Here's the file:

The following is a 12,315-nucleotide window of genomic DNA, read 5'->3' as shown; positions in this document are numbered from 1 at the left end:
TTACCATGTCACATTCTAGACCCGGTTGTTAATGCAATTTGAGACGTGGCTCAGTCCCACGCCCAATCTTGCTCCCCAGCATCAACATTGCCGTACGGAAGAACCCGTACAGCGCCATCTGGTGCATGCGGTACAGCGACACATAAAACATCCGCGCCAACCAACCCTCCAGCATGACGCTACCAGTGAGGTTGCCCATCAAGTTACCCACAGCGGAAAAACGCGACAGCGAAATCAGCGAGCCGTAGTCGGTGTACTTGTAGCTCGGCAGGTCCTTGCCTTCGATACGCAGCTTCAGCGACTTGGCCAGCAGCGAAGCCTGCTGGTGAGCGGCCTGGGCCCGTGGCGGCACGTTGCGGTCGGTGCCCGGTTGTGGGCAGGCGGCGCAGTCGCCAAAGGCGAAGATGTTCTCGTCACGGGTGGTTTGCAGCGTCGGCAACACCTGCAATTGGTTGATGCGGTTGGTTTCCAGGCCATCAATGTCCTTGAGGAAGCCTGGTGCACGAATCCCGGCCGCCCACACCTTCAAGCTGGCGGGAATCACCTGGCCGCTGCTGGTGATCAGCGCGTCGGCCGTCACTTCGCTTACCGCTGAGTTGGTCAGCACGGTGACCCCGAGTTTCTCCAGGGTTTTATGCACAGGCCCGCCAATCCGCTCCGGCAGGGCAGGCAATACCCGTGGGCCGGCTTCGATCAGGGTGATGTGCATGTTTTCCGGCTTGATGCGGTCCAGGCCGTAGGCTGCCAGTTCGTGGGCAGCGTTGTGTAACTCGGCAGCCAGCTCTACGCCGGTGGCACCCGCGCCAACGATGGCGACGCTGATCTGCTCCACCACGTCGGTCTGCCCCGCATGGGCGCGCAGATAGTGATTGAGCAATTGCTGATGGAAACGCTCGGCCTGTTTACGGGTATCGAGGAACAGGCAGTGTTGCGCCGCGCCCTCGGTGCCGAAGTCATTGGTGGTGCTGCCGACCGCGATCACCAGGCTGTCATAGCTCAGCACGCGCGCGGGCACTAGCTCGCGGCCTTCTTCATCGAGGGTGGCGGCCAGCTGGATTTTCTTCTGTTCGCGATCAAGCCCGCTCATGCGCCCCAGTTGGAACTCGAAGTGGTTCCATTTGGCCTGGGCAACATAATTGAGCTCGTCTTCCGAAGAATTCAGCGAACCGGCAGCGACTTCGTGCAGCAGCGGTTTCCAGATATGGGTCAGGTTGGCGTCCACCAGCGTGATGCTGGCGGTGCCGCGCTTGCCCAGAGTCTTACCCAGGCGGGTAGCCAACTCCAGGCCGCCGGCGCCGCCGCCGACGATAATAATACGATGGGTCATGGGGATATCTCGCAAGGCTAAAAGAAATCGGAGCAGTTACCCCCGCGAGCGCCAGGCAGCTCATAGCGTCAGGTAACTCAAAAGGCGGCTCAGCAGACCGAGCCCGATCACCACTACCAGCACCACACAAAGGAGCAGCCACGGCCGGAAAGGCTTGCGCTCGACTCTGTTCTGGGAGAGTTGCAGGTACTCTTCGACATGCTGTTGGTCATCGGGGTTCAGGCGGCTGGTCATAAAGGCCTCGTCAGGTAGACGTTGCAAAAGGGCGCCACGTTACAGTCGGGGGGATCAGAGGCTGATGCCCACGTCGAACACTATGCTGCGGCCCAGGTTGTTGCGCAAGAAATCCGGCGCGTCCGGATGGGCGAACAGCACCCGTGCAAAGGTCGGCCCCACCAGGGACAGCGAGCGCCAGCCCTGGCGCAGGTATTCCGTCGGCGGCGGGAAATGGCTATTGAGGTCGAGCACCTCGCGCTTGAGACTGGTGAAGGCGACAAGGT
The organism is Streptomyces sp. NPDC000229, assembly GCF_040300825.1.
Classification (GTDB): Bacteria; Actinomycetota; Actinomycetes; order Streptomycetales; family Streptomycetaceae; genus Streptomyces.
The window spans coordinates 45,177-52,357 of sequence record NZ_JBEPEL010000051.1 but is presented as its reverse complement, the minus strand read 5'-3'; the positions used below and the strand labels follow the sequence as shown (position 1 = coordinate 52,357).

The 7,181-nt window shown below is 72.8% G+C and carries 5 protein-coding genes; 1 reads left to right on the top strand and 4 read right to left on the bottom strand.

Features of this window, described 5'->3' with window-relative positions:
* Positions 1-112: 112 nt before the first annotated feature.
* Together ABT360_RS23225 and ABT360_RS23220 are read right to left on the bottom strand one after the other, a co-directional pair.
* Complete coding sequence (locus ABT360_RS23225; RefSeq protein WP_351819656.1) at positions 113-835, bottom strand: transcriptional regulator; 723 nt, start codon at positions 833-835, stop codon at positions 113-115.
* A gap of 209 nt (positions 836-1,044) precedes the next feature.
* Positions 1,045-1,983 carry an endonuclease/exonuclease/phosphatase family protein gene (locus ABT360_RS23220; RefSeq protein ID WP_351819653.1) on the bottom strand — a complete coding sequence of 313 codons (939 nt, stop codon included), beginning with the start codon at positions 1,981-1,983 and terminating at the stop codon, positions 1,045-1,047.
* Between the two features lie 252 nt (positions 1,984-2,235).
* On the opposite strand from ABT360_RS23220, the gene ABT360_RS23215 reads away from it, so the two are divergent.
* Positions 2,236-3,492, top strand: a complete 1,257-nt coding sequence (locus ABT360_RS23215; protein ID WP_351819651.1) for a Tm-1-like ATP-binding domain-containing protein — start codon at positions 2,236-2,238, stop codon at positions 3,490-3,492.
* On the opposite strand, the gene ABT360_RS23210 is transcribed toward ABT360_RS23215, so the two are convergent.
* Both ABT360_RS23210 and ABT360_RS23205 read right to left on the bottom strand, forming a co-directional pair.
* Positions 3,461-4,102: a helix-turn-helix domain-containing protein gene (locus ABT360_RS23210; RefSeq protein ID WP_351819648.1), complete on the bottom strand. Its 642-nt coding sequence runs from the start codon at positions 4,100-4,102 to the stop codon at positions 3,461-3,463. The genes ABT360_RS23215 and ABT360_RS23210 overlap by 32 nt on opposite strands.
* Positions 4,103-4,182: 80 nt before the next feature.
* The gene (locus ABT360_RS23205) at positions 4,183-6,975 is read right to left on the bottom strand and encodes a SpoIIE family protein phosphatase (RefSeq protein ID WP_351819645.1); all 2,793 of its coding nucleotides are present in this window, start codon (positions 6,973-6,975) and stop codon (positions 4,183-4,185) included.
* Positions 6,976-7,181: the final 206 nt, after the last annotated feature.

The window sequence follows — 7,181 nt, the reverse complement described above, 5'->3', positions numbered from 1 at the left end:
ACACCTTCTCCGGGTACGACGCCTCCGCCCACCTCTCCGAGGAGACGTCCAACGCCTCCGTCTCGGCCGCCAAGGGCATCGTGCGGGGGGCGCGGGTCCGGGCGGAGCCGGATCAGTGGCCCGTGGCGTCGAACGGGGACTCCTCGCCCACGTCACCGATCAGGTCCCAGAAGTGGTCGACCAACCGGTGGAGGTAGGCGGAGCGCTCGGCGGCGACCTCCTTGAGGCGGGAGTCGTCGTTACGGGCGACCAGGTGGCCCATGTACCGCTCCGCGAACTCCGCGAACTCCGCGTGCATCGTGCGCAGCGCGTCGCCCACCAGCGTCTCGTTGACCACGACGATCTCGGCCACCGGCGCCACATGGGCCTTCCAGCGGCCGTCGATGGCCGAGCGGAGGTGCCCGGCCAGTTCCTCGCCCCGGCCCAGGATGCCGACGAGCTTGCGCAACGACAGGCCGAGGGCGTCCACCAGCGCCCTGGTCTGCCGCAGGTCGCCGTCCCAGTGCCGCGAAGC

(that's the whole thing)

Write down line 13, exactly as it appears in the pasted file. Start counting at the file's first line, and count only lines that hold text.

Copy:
* Between the two features lie 252 nt (positions 1,984-2,235).